Facing the future: towards a green economy for New Zealand

Thursday 18 September 7:30PM Venue: Holt Planetarium,  Chambers St, Napier


Emeritus Professor Gerry Carrington presented the recent Royal Society of New Zealand paper on a Green Economy for New Zealand. The good numbers attending showed the interest in this topic and in our region.

Gerry is an Emeritus Professor at the University of Otago, a Fellow of the Royal Society of New Zealand and a Fellow of the Institution of Professional Engineers of New Zealand. He is a trustee of the National Energy Research Institute and the Blueskin Resilient Communities Trust.

In 2009, Gerry was awarded the “Outstanding Contribution to Sustainable Energy Award” by the Energy Efficiency and Conservation Authority, and was noted by the judging panel as being “a leader of change based on academic principles” and “an educator of future generations of energy specialists.”  He is also the founder of the National Energy Research Institute (NERI), an independent, research evidence-based organisation that strives to be a ‘thought-leader’ of the energy sector.

Facing the future: towards a green economy for New Zealand

FacingtheFuture2The United Nations Environment Programme proposes a Green Economy as an effective response to a number of linked global concerns: income disparity, population growth, green-house gas emissions, and atmospheric and freshwater pollution. Facing the future: towards a green economy for New Zealand suggests that NZ can respond to these issues and achieve economic, social and environmental benefits by becoming a green economy, which is:  low carbon, resource efficient and socially inclusive.

A key message of the talk is drawn from the Global Risks 2014 report: “collaborative multi-stakeholder action is required as businesses, governments, or civil society alone do not have the tools and the authority to tackle systemic risks”.

The Royal Society of New Zealand says environmental problems are beginning to threaten social and economic well-being and that New Zealand would benefit from a move to a green economy.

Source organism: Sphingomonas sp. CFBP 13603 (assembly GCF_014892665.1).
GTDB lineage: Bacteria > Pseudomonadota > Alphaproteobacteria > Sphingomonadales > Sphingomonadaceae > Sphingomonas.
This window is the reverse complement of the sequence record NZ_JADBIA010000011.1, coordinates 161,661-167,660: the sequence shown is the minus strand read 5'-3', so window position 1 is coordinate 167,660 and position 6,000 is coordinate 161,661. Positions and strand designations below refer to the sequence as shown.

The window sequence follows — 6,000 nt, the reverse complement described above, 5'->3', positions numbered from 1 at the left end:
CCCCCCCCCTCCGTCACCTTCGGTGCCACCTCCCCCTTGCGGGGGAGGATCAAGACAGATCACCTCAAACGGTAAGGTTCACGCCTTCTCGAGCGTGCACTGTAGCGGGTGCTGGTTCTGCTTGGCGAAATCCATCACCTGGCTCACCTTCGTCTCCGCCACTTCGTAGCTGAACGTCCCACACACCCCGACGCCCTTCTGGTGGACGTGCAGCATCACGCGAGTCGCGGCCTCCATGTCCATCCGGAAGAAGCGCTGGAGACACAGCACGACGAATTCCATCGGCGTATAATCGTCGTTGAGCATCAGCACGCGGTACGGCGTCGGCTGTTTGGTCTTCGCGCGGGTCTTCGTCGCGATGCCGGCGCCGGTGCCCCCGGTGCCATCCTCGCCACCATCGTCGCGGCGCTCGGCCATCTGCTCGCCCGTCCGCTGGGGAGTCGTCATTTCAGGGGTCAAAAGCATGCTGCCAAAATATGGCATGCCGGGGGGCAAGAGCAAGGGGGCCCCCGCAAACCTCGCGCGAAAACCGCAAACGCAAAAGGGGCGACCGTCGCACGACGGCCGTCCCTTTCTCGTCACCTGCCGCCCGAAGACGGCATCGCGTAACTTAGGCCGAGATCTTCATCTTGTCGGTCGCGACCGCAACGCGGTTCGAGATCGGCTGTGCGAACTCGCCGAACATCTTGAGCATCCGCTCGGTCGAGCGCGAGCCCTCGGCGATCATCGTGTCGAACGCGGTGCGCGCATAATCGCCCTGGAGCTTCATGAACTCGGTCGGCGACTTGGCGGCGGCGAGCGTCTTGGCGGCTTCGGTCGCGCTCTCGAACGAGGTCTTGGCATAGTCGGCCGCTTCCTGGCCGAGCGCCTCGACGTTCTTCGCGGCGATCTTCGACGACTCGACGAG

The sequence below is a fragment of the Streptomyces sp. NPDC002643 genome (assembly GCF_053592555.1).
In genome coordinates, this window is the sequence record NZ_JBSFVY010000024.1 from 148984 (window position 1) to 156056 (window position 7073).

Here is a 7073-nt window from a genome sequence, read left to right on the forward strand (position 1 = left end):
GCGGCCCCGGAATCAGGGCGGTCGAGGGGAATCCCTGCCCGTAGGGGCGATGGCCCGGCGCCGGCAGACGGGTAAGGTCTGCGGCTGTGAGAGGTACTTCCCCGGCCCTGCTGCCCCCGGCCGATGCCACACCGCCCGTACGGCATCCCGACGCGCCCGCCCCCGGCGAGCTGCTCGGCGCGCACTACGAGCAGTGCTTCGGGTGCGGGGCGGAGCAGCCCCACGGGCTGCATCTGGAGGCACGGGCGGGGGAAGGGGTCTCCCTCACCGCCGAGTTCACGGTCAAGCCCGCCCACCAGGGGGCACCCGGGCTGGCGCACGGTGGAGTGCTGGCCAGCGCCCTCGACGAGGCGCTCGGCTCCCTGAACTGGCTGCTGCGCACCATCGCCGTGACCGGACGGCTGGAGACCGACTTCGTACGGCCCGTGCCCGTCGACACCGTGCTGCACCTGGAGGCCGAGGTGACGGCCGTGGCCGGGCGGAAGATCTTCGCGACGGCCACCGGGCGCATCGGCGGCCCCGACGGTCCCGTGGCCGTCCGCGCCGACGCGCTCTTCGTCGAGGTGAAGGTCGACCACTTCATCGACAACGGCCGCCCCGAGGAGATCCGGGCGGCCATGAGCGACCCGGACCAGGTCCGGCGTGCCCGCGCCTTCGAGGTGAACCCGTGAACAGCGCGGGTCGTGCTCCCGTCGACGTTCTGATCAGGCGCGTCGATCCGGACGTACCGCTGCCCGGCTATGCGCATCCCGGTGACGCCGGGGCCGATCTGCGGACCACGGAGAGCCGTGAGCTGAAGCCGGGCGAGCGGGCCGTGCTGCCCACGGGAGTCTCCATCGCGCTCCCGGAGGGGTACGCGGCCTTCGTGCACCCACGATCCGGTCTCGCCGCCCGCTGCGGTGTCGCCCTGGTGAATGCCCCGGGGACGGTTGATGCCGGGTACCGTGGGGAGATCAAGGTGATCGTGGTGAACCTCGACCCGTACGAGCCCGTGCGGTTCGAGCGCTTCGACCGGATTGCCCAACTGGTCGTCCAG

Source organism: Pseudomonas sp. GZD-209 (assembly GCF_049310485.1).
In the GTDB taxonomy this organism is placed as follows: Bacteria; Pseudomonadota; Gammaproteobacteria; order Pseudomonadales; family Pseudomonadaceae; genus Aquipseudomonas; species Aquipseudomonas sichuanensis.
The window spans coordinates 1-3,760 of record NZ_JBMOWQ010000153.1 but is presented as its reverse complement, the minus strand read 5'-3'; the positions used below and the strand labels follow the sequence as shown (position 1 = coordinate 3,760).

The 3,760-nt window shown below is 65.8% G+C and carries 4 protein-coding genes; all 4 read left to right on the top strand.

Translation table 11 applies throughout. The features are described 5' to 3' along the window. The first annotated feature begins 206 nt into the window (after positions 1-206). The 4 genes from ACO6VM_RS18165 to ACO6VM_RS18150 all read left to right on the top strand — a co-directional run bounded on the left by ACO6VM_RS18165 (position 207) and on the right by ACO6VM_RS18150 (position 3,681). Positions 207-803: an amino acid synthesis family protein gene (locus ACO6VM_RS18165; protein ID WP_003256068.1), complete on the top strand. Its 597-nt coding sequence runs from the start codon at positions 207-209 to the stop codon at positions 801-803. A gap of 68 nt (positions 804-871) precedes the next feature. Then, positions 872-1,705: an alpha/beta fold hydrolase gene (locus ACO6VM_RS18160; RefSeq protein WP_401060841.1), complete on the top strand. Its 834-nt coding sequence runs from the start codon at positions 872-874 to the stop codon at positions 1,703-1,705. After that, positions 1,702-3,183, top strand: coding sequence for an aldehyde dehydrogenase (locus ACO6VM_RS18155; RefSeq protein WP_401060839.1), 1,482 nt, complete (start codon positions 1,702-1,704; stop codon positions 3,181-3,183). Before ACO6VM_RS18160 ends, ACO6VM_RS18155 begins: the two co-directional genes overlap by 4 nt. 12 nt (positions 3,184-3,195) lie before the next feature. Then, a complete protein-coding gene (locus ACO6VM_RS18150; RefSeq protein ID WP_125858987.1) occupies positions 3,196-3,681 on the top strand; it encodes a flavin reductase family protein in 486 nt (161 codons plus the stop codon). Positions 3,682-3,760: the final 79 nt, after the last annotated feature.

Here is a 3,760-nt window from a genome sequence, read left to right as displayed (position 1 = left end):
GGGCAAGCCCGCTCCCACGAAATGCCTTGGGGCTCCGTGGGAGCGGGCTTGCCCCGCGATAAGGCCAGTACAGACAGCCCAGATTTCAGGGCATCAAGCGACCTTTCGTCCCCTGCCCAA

In Facing the future: towards a green economy for New Zealand, the Society highlights research on the resource and consumption challenges facing New Zealand and the rest of the world, and the opportunities for dealing with them. It concludes that New Zealand can have a number of economic, social and environmental gains by accelerating its move to a green economy.

Human consumption growth over the last century has had significant effects on the global environment, such as reduced water quality, loss of biodiversity and a changing climate. These environmental changes are not good for long-term sustainability and well-being. The panel agrees that New Zealand can avoid adverse consequences for the economy, society and the environment if it reconsiders its direction of development.

New Zealand has several targets for reducing national net greenhouse gas emissions, including a 50% reduction by 2050 compared with 1990. However, recent modelling by the Ministry for the Environment indicates that by 2040 New Zealand’s net GHG emissions are expected to be 51% higher than the 1990 baseline.

A green economy is defined by the United Nations Environment Programme as being resource efficient, low carbon and socially inclusive. The Society says New Zealand is well positioned to become a green economy with its many natural advantages, such as extensive renewable energy sources. We also have many opportunities to increase our resource efficiency, which means improved productivity. Many businesses and organisations are already aiming for sustainability. Communities are working together for change, and innovators and entrepreneurs are ready to grasp the opportunities of a greener economy.

The paper identifies a number of barriers that need to be overcome, such as the perception there are trade-offs between being economically competitive and being sustainable, and that a green economy might lead to a lower standard of living.  Raqher, there is growing recognition of alternative indicators better suited than GDP for capturing the quality, quantity and sustainability of economic activity.